It used to be that students were the only ones complaining about the practice of assigning homework. For years, teachers and parents thought that homework was a necessary tool when educating children. But studies about the effectiveness of homework have been conflicting and inconclusive, leading some adults to argue that homework should become a thing of the past. According to Duke professor Harris Cooper, it's important that students have homework.
Why the homework is important?
The Importance of Homework Essay - Words | Bartleby
Many teachers and parents believe that homework helps students build study skills and review concepts learned in class. Others see homework as disruptive and unnecessary, leading to burnout and turning kids off to school. Decades of research show that the issue is more nuanced and complex than most people think: Homework is beneficial, but only to a degree. Students in high school gain the most, while younger kids benefit much less. In class, teachers can make adjustments to support struggling students, but at home, an assignment that takes one student 30 minutes to complete may take another twice as much time—often for reasons beyond their control. And homework can widen the achievement gap, putting students from low-income households and students with learning disabilities at a disadvantage.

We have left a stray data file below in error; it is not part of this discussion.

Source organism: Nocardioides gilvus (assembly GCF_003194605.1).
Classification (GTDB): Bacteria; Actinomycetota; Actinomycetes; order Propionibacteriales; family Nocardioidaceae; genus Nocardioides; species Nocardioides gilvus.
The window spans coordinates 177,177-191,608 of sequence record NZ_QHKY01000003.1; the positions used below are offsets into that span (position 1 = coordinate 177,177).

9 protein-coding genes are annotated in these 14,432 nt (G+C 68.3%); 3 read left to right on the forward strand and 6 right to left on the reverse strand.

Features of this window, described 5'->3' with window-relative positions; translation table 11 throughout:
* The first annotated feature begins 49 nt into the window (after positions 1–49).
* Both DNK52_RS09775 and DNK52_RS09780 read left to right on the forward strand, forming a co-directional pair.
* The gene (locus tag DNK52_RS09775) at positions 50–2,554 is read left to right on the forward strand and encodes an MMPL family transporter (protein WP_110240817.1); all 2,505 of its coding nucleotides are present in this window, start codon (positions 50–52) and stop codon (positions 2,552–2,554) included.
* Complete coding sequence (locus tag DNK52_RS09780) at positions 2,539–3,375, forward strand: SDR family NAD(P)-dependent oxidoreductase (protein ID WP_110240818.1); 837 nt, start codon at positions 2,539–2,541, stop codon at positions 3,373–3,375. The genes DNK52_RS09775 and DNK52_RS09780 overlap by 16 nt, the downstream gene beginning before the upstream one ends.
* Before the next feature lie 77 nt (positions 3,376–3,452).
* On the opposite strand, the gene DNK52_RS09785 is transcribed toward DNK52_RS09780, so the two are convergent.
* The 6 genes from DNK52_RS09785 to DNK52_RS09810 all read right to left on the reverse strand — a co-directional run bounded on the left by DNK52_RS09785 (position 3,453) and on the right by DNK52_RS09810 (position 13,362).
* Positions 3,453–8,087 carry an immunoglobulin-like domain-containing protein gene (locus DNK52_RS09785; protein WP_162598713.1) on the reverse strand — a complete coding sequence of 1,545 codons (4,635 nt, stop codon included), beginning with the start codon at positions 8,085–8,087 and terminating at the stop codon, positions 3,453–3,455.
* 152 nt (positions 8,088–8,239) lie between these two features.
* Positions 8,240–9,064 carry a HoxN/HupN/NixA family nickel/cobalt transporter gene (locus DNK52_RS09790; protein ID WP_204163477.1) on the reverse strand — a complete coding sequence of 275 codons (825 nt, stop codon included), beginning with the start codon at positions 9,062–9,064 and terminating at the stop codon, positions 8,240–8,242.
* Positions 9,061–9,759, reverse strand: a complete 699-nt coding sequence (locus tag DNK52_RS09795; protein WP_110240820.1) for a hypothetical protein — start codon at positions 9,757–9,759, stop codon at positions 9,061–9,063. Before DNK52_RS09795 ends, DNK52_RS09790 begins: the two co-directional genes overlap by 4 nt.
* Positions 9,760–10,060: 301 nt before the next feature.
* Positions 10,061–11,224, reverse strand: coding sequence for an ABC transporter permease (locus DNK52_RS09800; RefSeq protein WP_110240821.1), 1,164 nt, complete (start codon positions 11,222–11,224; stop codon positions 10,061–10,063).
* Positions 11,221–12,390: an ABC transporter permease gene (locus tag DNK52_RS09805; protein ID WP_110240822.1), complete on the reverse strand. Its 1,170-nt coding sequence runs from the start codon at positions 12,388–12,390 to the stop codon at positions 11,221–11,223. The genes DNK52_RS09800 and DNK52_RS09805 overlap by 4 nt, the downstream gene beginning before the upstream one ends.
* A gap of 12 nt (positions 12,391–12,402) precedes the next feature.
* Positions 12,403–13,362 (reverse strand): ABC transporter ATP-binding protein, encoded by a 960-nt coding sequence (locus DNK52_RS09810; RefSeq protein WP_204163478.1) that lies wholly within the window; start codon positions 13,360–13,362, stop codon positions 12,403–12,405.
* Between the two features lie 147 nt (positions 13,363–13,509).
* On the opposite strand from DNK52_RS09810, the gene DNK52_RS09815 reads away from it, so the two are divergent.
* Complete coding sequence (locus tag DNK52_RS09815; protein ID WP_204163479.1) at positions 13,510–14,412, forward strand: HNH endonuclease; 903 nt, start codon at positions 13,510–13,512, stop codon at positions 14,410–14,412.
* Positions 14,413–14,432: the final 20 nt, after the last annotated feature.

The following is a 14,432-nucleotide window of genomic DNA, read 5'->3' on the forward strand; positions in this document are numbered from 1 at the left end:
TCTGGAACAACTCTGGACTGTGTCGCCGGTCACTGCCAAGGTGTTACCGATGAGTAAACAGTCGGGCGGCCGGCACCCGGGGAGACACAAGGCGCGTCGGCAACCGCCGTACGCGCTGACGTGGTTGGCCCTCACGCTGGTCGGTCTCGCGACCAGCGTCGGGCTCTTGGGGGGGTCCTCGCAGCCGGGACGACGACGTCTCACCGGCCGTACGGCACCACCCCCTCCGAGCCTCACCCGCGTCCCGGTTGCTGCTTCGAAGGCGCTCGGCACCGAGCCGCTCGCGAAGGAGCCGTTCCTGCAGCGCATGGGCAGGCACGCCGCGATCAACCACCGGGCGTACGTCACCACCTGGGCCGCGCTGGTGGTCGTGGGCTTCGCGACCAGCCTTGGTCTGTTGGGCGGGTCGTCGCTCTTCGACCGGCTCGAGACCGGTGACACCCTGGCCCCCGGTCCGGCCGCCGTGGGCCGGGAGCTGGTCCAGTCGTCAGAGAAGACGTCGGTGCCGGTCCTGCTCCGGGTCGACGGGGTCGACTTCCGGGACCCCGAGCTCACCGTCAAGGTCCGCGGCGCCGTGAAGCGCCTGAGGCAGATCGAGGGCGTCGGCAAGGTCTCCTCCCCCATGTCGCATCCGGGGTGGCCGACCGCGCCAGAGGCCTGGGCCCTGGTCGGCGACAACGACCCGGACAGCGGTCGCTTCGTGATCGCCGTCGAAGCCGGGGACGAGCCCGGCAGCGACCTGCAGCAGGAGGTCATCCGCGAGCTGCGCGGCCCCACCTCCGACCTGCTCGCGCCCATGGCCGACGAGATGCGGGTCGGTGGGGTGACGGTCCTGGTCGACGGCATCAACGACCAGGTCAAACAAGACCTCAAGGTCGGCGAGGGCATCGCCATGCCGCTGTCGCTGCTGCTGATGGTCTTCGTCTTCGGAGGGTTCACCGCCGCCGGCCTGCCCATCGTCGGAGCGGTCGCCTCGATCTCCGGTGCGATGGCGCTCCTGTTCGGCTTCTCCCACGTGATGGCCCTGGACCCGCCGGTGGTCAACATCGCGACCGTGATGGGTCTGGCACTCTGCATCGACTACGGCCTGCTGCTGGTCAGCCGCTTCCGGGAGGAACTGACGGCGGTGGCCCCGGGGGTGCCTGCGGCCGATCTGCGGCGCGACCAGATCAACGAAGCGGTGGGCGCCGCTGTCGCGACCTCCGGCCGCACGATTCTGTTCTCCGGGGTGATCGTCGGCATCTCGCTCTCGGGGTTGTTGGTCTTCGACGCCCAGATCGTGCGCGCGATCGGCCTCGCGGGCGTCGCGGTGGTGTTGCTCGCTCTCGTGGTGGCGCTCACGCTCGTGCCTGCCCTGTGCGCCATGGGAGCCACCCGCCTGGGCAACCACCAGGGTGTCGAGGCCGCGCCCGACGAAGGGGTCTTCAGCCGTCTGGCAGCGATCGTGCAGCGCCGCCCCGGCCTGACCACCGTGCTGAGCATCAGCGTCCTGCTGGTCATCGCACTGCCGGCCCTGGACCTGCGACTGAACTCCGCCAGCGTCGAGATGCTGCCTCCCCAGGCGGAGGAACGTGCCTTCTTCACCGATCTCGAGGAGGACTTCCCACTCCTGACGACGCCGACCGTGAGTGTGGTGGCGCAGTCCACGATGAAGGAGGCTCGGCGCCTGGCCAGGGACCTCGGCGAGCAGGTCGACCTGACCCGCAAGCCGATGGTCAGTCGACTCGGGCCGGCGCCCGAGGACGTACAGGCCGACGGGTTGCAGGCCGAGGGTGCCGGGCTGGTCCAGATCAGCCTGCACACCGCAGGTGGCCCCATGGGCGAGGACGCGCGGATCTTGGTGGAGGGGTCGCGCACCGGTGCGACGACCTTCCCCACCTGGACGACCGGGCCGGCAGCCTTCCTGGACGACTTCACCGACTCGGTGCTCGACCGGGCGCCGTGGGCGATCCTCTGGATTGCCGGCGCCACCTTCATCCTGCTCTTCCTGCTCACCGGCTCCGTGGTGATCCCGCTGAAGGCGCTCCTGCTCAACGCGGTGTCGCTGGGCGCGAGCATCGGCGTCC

Too Much Homework Is Bad for Kids
Here, we are going to focus on the question, why do we need homework? Because while there are positives and negatives, home assignments are often helpful. It may not be fun, but the answer to the question, why do I have to do my homework is this: Extra tasks can truly help students perform better and learn the material.
America has long had a fickle relationship with homework. A century or so ago, progressive reformers argued that it made kids unduly stressed , which later led in some cases to district-level bans on it for all grades under seventh. This anti-homework sentiment faded, though, amid mid-century fears that the U. The 21st century has so far been a homework-heavy era, with American teenagers now averaging about twice as much time spent on homework each day as their predecessors did in the s.